Maritime industries can be found in virtually every state in the country according to the Centers for Disease Control and Prevention (CDC). In fact, an estimated 400,000 individuals work in this sector in Louisiana and throughout the United States. Many work in commercial diving, fishing, shipyards, in marine transportation, at terminals or in processing seafood. Many of these professions carry with them a significant injury risk.
Data published by the CDC shows that maritime workers are 4.7 times more likely to get injured than those employed in any other profession in the United States.
Maritime workers are vulnerable to suffering power tool or cold and heat stress injuries just like those in any other industry. Ones that stem from working in severe weather, living in isolation in restricted spaces, being immersed in water or vessel disasters are unique to the maritime industry though.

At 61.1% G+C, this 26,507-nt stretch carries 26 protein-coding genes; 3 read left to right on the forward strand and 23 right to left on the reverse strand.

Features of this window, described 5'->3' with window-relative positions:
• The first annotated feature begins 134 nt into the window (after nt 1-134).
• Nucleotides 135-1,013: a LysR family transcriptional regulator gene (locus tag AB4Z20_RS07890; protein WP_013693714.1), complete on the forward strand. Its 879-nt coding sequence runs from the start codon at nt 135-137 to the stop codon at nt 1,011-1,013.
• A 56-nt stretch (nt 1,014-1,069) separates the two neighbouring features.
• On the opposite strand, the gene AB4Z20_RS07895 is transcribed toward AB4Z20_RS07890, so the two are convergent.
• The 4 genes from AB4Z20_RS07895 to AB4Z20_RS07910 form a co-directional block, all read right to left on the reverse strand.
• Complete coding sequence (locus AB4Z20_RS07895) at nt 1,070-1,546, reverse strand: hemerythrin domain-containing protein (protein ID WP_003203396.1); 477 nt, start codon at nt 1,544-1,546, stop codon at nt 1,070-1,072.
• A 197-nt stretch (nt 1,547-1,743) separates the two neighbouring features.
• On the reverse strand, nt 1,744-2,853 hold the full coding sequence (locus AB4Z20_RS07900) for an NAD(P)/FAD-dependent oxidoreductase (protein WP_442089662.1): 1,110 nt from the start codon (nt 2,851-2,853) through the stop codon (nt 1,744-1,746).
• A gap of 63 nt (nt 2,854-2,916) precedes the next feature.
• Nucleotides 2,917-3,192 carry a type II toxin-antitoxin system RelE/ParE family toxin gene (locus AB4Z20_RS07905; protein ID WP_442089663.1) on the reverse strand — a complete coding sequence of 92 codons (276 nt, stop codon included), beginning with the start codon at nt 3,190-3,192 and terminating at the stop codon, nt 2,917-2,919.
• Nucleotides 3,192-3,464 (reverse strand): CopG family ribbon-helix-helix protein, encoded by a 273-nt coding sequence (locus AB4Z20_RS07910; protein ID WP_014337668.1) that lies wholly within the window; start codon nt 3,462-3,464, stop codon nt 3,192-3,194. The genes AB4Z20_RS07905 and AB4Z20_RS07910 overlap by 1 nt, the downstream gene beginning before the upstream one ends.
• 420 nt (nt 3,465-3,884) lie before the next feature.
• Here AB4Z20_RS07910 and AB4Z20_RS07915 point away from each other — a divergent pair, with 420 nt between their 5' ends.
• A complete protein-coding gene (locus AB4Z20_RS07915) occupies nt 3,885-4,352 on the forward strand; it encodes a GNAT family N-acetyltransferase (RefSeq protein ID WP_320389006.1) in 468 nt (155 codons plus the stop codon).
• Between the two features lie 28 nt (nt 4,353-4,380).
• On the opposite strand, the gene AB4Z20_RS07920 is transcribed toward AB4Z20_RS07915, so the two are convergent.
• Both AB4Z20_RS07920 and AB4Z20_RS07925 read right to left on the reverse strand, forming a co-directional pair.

Dangers that maritime workers face are sometimes more serious depending on the specific sector that they work in. Commercial divers, for example, are at an increased risk for hypothermia, circulatory or respiratory problems and drowning. Their risk for developing problems increases the more, the deeper or the longer their dive is. If their underwater visibility is limited, then this can put their safety in jeopardy as well.
Longshore workers are at an increased risk of being struck or crushed by heavy containers that they work around. Those who work in aquaculture roles run the risk of being injured by water vessels, all-terrain vehicles and tractors that they regularly come in contact with.
The National Institute for Occupational Safety and Health (NIOSH) also notes that there are added respiratory, chemical and environmental hazards that workers in the maritime industry face as well.
Many who have jobs in the maritime field work long, strenuous hours and enjoy very few breaks. This makes them particularly vulnerable to getting hurt.
An injury can leave an employee out of work for a significant period. You shouldn't be left to struggle with the financial fallout because you got hurt on the job. An attorney can help you understand your rights to medical or disability coverage, lost earnings and compensation that you may be eligible for in Louisiana.